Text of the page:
Rhabdoid meningioma is a rare variant. On imaging, these tumors are dural-based with heterogenous enhancement and can either be well-circumscribed or show invasion of brain parenchyma. They can be supra- or infratentorial and can rarely occur in the spinal cord. Histologically, the tumor is predominantly composed of rhabdoid cells with eccentric nuclei, dense eosinophilic cytoplasm, and distinct cell borders. The paranuclear inclusions represent whorled bundles of intermediate filaments, most commonly vimentin. Tumor cells are also immunoreactive for EMA, variably immunoreactive for PR, and have intact INI1 staining. They frequently have high mitotic rates, necrosis, and anaplasia, sometimes having a papillary architecture. Meningiomas with these high-grade features have an aggressive clinical course, including an increased rate of recurrence and high mortality, and are thus categorized as World Health Organization (WHO) grade 3. However, rhabdoid meningiomas without other high-grade features follow a somewhat less aggressive course and are graded in the same manner as other meningiomas. For example, meningiomas with only focal rhabdoid features behave even less aggressively and should be classified as ‘meningioma with focal rhabdoid features, WHO grade 1’.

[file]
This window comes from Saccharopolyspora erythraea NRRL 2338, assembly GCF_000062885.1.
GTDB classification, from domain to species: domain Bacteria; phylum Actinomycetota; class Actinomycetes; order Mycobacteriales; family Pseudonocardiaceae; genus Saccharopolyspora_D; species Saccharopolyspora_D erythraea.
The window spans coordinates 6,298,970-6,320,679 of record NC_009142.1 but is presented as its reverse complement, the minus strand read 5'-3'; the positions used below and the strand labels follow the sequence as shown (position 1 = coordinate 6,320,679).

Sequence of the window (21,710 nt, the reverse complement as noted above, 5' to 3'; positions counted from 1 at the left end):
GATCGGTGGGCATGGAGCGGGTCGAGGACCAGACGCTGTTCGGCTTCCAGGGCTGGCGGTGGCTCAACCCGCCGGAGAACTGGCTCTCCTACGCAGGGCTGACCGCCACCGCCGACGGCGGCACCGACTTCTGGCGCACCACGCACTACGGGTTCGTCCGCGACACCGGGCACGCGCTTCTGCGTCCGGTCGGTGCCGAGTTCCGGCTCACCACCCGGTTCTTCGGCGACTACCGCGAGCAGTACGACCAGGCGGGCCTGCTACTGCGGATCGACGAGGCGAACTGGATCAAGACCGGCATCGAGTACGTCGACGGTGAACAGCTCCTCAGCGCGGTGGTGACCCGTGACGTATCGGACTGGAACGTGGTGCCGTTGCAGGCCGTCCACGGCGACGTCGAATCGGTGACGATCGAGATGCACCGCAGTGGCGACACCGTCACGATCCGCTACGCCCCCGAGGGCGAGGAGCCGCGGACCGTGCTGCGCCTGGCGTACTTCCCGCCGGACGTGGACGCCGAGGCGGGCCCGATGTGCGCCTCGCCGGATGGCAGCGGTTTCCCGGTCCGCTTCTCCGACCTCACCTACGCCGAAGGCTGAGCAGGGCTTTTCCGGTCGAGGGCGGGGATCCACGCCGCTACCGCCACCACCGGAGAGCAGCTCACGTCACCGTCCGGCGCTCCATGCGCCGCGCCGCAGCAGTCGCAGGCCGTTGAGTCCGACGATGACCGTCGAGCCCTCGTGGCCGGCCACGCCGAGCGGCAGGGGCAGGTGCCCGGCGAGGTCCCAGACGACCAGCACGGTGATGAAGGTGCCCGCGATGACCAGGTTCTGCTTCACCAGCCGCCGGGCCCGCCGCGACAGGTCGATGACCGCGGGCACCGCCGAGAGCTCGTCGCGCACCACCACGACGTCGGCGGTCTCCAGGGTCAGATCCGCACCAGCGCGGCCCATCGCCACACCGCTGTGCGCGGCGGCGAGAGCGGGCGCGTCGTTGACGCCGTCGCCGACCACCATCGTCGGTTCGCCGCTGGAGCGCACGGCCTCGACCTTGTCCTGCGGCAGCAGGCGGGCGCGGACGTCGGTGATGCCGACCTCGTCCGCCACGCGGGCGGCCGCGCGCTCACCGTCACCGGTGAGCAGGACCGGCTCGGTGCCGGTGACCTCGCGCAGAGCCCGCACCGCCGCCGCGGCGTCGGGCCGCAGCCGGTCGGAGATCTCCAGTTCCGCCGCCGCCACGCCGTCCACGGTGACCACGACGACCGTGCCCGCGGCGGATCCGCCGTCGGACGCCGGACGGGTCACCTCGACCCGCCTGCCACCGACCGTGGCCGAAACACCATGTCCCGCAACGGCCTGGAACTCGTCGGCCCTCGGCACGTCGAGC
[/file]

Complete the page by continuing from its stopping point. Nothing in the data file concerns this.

Recently, both germline and somatic alterations in the BRCA-1 associated protein (BAP1) tumor suppressor gene on chromosome 3p21 have been found in rhabdoid meningiomas. BAP1 encodes BAP1 protein which functions as a tumor suppressor deubiquitinating enzyme. Germline mutations in BAP1 cause a tumor predisposition syndrome that confers increased risk of developing uveal and cutaneous melanoma, mesothelioma, clear cell renal cell carcinoma, cholangiocarcinoma, papillary thyroid carcinoma, basal cell carcinoma, and other neoplasms. In rhabdoid meningiomas, mutations in BAP1 cause loss of protein expression, which can be assessed by immunostaining. In the current case, next-generation sequencing confirmed the presence of a BAP1 mutation. In the spectrum of meningiomas with rhabdoid features, correlation has been found between loss of BAP1 and greater extent of rhabdoid features, higher mitotic rate, and higher WHO grade. BAP1-deficient rhabdoid meningiomas have also been found to have mutations in other genes including NF2, FBXW7, and PBRM1, the latter of which is seen in papillary meningiomas and in some rhabdoid meningiomas with papillary architecture. BAP1-deficient tumors also have a worse prognosis when compared to BAP1-retained rhabdoid meningiomas, particularly regarding recurrence and mortality rates.